Scientific Facts

Hops, also known by their scientific name as Humulus lupulus, are the green, cone-shaped flowers of the female hop plant, and have been used in brewing since the 11th century to improve the taste of beer and preserve it. They have medicinal properties and have a long history of use in the alleviation of anxiety, restlessness, attention deficit-hyperactivity disorder (ADHD), and sleep disturbance. Xanthohumol is the principal prenylated flavonoid in hops and this flavonoid possesses potent neuroprotective activity which is mediated, at least in part, by inhibition of inflammatory responses apoptosis and platelet activation, resulting in a reduction of infarct volume and improvement in neurobehavior in animals with cerebral ischemia.[1] Xanthohumol protects your brain cells from the sort of impairments that may lead to neurodegenerative diseases like Alzheimer’s disease and Parkinson’s disease.

Hops Health Benefits

Hops have traditionally been used for centuries to flavor and preserve beer. The bitter, aromatic taste of beer is mostly due to the hops substance. Hops are commonly used orally for anxiety, sleep disorders such as the inability to sleep (insomnia) or disturbed sleep because of rotating or nighttime work hours (shift work disorder), restlessness, tension, excitability, attention deficit-hyperactivity disorder (ADHD), nervousness, irritability, and symptoms of menopause among other uses.[2]
Researches demonstrate that hops exert significant antidepressant effects through their interaction with serotonin and melatonin receptor subtypes, which lead to dampened stress levels and improved relaxation and sleep patterns.[3][4]
The common health benefits of hops include:

  • Reduce depression, anxiety and stress [5]
  • Relieve insomnia and improves sleep quality [6]
  • Are used as anxiolytics and hypnotics [7]
  • Help people with attention deficit-hyperactivity disorder (ADHD) [8]
  • Relieve menopausal symptoms [9]
  • Help people who have Alzheimer’s disease [10]
  • Improve cognitive function [11][14]
  • Improve relaxation [12]
  • Enhance estrogen levels [13]
  • Helps people fight cancer [15]
  • Improves mood [17]

The flavonoid compound called xanthohumol, which is contained in hops may have antiviral, anti-clotting, anti-inflammatory, and anti-tumor activity. This dietary supplement has been used by women as a sleep aid and for postmenopausal symptom relief. In addition to its efficacy for menopausal symptoms, hops can also modulate the chemical estrogen carcinogenesis pathway and potentially protect women from breast cancer.[16] Again, a standardized mix of sedative herb Valerian and Hops, called Ze91019, is used as a sleep aid. Moreover, hops have an anti-anxiety effect, for which you actually feel less tense after drinking hoppy beer.


How Hops works

The hop (Humulus lupulus), a plant used for brewing because of its aromatic characteristics, has also traditionally been used as a soothing agent. The main mechanism of action of hops is to increase the activity of the neurotransmitter γ-aminobutyric acid (GABA) through modulation of brain GABA(A) receptors. The sedative effect of hops on the nervous system has been widely reported in research using animal models, as also has the narcotic effect at high concentrations due to the 2-methyl-3- buten-ol component. In addition to its use in people with sleep problems, the sedative action associated with the components of hops has been used to correct temporary sleep onset and sleep interruption disorders in human populations with treatments applying a combination of valerian and hops. Again, the central nervous effects of hops as far as GABAergic neurotransmission is concerned, hops does also affect serotonin (5-HT), a further neurotransmitter involved in nocturnal sleep regulation. Moreover, 5-HT is involved as regards the activation of the hormone melatonin, an endocrine agent that entrains circadian rhythms. There are also effects of hops on the neuronal receptors of adenosine which are extensively involved in the mechanism of sleep. Therefore, beer and its hop component are thought to enhance the CNS’s neuroendocrine response via GABA, adenosine, and the biogenic amines serotonin and melatonin with an effective sedative action that both modulates the sleep/wake rhythm and favors the induction of sleep.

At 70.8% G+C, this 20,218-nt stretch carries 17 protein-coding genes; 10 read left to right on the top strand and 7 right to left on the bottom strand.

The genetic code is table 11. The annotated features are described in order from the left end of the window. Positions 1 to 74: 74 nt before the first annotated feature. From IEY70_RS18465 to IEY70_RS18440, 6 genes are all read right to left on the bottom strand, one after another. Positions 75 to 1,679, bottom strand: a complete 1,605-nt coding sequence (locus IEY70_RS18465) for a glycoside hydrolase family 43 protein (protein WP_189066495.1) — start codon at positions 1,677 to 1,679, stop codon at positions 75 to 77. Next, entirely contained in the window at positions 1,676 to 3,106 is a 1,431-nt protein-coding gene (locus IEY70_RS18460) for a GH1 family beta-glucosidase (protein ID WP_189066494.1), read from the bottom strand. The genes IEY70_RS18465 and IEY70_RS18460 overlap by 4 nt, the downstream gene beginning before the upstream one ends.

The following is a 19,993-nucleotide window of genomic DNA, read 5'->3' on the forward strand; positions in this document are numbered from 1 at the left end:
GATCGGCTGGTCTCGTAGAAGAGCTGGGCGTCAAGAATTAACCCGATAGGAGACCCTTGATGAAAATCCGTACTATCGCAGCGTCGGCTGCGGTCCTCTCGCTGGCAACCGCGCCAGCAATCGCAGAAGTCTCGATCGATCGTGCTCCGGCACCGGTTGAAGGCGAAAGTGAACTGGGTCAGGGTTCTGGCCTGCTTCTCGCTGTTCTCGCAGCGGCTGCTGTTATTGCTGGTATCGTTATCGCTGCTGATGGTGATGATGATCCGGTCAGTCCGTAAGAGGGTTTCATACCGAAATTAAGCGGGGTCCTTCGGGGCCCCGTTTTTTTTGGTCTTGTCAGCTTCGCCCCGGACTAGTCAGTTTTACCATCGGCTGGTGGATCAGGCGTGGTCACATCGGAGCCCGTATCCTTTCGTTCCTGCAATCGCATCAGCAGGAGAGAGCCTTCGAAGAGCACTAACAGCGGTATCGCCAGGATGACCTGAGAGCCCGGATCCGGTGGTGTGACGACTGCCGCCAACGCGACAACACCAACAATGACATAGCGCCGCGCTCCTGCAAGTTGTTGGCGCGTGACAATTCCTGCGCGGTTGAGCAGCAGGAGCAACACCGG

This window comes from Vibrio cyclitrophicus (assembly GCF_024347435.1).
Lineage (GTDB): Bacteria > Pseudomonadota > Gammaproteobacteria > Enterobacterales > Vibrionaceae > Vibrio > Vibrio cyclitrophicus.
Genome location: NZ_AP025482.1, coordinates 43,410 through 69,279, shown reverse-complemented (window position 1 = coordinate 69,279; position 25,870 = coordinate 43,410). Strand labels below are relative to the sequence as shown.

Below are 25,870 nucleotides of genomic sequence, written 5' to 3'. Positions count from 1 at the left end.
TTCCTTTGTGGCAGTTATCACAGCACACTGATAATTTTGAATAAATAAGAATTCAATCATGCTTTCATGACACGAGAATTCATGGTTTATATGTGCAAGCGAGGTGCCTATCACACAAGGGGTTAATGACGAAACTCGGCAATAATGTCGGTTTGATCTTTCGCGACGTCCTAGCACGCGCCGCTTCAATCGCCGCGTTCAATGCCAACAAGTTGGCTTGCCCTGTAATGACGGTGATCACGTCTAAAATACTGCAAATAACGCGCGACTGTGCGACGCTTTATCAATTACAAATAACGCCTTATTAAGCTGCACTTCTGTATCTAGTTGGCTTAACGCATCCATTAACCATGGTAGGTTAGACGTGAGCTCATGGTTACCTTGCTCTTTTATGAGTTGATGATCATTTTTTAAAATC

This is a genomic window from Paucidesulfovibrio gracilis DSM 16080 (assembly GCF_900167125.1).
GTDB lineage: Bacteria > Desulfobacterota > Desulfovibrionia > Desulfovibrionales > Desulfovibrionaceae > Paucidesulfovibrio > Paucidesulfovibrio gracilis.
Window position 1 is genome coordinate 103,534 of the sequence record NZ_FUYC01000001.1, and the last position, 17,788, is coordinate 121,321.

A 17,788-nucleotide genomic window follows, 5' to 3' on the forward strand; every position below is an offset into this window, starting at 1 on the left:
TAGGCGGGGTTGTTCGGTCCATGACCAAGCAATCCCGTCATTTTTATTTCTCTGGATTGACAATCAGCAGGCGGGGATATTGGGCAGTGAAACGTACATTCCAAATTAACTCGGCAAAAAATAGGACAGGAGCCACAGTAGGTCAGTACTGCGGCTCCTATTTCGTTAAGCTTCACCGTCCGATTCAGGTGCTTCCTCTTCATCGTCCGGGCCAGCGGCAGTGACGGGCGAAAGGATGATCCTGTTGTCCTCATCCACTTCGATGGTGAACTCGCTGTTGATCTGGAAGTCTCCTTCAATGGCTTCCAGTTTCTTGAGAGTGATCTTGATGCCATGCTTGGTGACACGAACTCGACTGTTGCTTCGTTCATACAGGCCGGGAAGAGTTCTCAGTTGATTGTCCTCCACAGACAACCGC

The side effects of hops are rare when used in moderation. Also hops are possibly safe when taken for short-term medicinal uses. As there is not enough reliable information, if you are pregnant or breastfeeding, avoid using hops and stay on the safe side. Consult your physician or healthcare provider before using any new supplement. Also there are some chemicals in hops which act like the hormone estrogen. So, people having breast cancer and endometriosis like conditions that are sensitive to hormones should avoid hops. Stop taking hops at least 2 weeks before a scheduled surgery as it may cause too much sleepiness when combined with anesthesia and other medications during and after surgical procedures.


At this moment, there is no standard dosage of hops. While selecting an appropriate dose of hops for you, keep in mind that it completely depends on several factors such as your age, health, and several other conditions. Ask for help from your physician or healthcare provider to determine an appropriate range of doses for hops for you. A study shows that hops supplement has been used as a mild sedative or sleep aid, with the dried strobile given in doses of 1.5 to 2 g. An extract combination with valerian, called Ze91019, has been studied at a hops dose of 60 mg for insomnia.